Seems like a lot of UFC fighters are doing favors in order to get this July 19 Anti-Affliction card off the ground. And you know what they say, fighters are like the mob when it comes to favors. One day — and that day may never come — they’ll call upon you and ask for a favor in return. That is what they say, right? If not, they should.

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Dan Henderson to Return at UFC 88

Dan Henderson UFC
(Photo courtesy of DanHenderson.com)

MMA Weekly reports that Dan Henderson’s next Octagon appearance will be a middleweight bout against Rousimar Palhares at UFC 88 (September 6th, Atlanta). Palhares (8-1) is the Brazilian Top Team rising star who pwned Ivan Salaverry so hardcore during his Octagon debut at UFC 84 that Salaverry retired from fighting. Henderson is coming off of back-to-back title fight losses, to Quinton Jackson at UFC 75 and Anderson Silva at UFC 82. Palhares has serious potential, to be sure, but his relative lack of experience puts him at a great disadvantage against one of the most accomplished fighters in the world. Still, if Palhares can pull off an upset, he’ll put himself in the mix for a middleweight title shot.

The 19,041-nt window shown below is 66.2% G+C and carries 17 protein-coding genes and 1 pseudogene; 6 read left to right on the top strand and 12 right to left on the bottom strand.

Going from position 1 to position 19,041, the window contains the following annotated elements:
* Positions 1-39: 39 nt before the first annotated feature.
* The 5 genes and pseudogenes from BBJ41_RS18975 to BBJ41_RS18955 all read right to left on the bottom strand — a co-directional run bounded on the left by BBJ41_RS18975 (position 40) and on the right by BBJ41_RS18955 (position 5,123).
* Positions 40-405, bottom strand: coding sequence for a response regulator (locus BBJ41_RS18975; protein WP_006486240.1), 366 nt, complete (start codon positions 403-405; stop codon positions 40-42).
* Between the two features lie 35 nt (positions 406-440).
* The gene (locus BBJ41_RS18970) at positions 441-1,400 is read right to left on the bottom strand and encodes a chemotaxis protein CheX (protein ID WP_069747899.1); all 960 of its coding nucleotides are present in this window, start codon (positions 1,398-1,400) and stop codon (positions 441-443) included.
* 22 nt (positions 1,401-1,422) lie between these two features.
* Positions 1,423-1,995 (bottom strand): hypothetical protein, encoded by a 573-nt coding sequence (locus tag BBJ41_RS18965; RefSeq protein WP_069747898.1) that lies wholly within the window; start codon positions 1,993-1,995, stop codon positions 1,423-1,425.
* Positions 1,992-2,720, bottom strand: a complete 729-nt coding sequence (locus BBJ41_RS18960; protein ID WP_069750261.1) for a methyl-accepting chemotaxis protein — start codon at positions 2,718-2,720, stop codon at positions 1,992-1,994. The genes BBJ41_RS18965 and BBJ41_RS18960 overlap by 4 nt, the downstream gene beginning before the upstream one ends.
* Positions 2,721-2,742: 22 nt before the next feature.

In other UFC fight-booking news…

Joe Lauzon has agreed to fight Kyle Bradley at UFC Fight Night 15 (September 17th; Omaha, Nebraska). Bradley, a Team Voodoo product and veteran of various regional leagues, made his Octagon debut as a welterweight at UFC 81, where he was destroyed by Chris Lytle in 33 seconds. He’ll now be fighting at his natural weight of 155.

— Rory Markham, a Bettendorf-based IFL standout who most recently submitted Jay Ellis at Adrenaline 1 on June 14th, will be making his UFC debut at UFC Fight Night 14 (July 19th, Las Vegas). His opponent will be Brodie Farber, a former Rage in the Cage middleweight champion who’s won his last six fights in the MMA Xtreme organization.

— Thomasz Drwal, the Polish light-heavyweight whose 13-fight win streak was snapped by Thiago Silva at UFC 75, will make his second Octagon appearance at UFC 87 (August 9th, Minneapolis) against 5-0 IFL veteran Andre Gusmao. Drwal was slated to fight David Heath in February, but was forced to pull out of the bout with a knee injury.

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Full Payout Info for UFC 82

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(The Crippler was rewarded handsomely for his blood-loss.)